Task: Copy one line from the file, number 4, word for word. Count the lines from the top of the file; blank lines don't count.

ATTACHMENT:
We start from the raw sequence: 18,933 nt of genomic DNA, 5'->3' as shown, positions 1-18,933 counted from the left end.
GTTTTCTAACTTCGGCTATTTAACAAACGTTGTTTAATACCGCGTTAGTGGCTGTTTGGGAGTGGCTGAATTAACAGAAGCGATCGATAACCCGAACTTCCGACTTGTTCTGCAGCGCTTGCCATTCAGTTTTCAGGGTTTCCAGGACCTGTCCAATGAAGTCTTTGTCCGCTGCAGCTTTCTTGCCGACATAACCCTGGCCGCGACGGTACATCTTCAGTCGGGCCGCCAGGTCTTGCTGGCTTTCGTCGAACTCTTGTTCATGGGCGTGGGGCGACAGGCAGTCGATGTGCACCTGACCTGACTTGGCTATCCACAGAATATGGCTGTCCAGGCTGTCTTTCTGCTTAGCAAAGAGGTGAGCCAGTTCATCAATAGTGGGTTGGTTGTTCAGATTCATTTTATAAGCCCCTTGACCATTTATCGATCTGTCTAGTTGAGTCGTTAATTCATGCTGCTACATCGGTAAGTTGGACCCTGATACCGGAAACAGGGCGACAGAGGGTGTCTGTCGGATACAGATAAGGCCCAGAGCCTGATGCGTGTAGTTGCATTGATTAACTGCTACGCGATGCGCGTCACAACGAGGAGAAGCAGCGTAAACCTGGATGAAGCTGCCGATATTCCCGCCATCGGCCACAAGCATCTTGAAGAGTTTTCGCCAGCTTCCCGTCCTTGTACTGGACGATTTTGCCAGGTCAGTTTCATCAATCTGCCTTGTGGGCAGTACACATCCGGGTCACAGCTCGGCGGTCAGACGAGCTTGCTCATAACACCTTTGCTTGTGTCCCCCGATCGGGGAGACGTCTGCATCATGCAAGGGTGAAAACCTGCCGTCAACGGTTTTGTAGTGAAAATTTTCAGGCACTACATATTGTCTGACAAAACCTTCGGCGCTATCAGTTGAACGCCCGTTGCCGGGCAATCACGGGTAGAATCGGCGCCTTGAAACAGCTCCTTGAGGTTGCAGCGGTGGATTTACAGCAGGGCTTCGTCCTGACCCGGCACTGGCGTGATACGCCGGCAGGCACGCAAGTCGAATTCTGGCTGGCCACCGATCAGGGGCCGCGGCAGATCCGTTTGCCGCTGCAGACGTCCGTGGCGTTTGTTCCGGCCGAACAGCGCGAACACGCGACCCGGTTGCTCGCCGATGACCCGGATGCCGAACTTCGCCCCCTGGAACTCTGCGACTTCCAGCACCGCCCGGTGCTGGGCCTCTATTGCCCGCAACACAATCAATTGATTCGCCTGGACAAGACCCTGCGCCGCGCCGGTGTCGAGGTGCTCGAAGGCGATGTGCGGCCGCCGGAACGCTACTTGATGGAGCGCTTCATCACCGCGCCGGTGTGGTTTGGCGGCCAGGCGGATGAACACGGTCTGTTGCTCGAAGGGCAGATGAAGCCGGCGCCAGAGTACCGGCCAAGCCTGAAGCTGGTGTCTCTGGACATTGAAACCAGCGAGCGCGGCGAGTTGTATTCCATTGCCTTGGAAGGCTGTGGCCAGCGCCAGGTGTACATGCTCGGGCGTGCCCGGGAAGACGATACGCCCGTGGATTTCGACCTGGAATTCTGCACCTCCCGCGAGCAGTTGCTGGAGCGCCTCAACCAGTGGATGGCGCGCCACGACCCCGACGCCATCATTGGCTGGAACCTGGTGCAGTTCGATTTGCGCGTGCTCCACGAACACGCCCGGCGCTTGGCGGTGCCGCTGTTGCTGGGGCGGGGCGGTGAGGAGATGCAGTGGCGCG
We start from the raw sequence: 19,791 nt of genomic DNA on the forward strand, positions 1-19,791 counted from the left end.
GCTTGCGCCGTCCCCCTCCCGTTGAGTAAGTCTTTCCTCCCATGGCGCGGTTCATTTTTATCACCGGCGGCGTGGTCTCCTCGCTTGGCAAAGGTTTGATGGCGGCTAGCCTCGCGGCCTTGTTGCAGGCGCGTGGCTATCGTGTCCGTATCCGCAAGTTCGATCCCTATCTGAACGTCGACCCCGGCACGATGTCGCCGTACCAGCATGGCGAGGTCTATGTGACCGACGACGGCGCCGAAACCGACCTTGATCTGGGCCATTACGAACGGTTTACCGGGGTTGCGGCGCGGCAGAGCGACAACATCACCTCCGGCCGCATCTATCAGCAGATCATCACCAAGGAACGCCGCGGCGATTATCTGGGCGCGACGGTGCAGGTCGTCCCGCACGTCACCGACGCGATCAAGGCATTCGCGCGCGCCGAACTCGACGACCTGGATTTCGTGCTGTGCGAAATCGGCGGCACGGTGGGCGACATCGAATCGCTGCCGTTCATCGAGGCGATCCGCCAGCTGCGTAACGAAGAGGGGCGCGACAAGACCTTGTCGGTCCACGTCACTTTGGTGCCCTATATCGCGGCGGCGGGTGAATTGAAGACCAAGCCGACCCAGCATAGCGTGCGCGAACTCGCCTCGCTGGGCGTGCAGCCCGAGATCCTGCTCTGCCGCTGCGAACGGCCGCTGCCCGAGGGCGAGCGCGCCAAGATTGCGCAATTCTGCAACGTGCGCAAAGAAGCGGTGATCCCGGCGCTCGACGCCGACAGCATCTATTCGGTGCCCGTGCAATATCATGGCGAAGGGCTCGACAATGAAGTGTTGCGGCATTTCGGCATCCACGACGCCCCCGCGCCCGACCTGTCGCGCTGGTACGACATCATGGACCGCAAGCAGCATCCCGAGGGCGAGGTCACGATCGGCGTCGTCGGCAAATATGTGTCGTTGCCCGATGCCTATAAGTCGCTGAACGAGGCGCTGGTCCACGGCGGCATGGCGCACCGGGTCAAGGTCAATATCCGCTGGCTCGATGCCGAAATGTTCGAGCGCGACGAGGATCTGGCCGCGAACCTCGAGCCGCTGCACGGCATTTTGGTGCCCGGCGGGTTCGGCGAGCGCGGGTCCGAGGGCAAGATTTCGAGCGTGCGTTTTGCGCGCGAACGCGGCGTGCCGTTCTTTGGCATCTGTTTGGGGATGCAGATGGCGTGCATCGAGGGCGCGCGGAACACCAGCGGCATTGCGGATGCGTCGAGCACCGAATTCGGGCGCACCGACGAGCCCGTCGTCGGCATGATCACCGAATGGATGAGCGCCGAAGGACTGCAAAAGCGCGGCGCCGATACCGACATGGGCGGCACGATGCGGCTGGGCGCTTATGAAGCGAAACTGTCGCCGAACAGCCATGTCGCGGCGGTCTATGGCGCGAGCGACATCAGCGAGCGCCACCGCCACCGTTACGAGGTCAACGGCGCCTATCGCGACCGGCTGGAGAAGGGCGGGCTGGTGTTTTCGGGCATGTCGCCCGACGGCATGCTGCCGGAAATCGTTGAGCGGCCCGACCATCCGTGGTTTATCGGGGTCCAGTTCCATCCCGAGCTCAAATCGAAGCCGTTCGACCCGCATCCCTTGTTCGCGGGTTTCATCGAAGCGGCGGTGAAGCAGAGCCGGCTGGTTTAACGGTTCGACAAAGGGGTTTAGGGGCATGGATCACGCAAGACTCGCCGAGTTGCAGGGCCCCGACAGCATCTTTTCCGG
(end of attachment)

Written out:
GCTTGCGCCGTCCCCCTCCCGTTGAGTAAGTCTTTCCTCCCATGGCGCGGTTCATTTTTATCACCGGCGGCGTGGTCTCCTCGCTTGGCAAAGGTTTGATGGCGGCTAGCCTCGCGGCCTTGTTGCAGGCGCGTGGCTATCGTGTCCGTATCCGCAAGTTCGATCCCTATCTGAACGTCGACCCCGGCACGATGTCGCCGTACCAGCATGGCGAGGTCTATGTGACCGACGACGGCGCCGAAACCGACCTTGATCTGGGCCATTACGAACGGTTTACCGGGGTTGCGGCGCGGCAGAGCGACAACATCACCTCCGGCCGCATCTATCAGCAGATCATCACCAAGGAACGCCGCGGCGATTATCTGGGCGCGACGGTGCAGGTCGTCCCGCACGTCACCGACGCGATCAAGGCATTCGCGCGCGCCGAACTCGACGACCTGGATTTCGTGCTGTGCGAAATCGGCGGCACGGTGGGCGACATCGAATCGCTGCCGTTCATCGAGGCGATCCGCCAGCTGCGTAACGAAGAGGGGCGCGACAAGACCTTGTCGGTCCACGTCACTTTGGTGCCCTATATCGCGGCGGCGGGTGAATTGAAGACCAAGCCGACCCAGCATAGCGTGCGCGAACTCGCCTCGCTGGGCGTGCAGCCCGAGATCCTGCTCTGCCGCTGCGAACGGCCGCTGCCCGAGGGCGAGCGCGCCAAGATTGCGCAATTCTGCAACGTGCGCAAAGAAGCGGTGATCCCGGCGCTCGACGCCGACAGCATCTATTCGGTGCCCGTGCAATATCATGGCGAAGGGCTCGACAATGAAGTGTTGCGGCATTTCGGCATCCACGACGCCCCCGCGCCCGACCTGTCGCGCTGGTACGACATCATGGACCGCAAGCAGCATCCCGAGGGCGAGGTCACGATCGGCGTCGTCGGCAAATATGTGTCGTTGCCCGATGCCTATAAGTCGCTGAACGAGGCGCTGGTCCACGGCGGCATGGCGCACCGGGTCAAGGTCAATATCCGCTGGCTCGATGCCGAAATGTTCGAGCGCGACGAGGATCTGGCCGCGAACCTCGAGCCGCTGCACGGCATTTTGGTGCCCGGCGGGTTCGGCGAGCGCGGGTCCGAGGGCAAGATTTCGAGCGTGCGTTTTGCGCGCGAACGCGGCGTGCCGTTCTTTGGCATCTGTTTGGGGATGCAGATGGCGTGCATCGAGGGCGCGCGGAACACCAGCGGCATTGCGGATGCGTCGAGCACCGAATTCGGGCGCACCGACGAGCCCGTCGTCGGCATGATCACCGAATGGATGAGCGCCGAAGGACTGCAAAAGCGCGGCGCCGATACCGACATGGGCGGCACGATGCGGCTGGGCGCTTATGAAGCGAAACTGTCGCCGAACAGCCATGTCGCGGCGGTCTATGGCGCGAGCGACATCAGCGAGCGCCACCGCCACCGTTACGAGGTCAACGGCGCCTATCGCGACCGGCTGGAGAAGGGCGGGCTGGTGTTTTCGGGCATGTCGCCCGACGGCATGCTGCCGGAAATCGTTGAGCGGCCCGACCATCCGTGGTTTATCGGGGTCCAGTTCCATCCCGAGCTCAAATCGAAGCCGTTCGACCCGCATCCCTTGTTCGCGGGTTTCATCGAAGCGGCGGTGAAGCAGAGCCGGCTGGTTTAACGGTTCGACAAAGGGGTTTAGGGGCATGGATCACGCAAGACTCGCCGAGTTGCAGGGCCCCGACAGCATCTTTTCCGG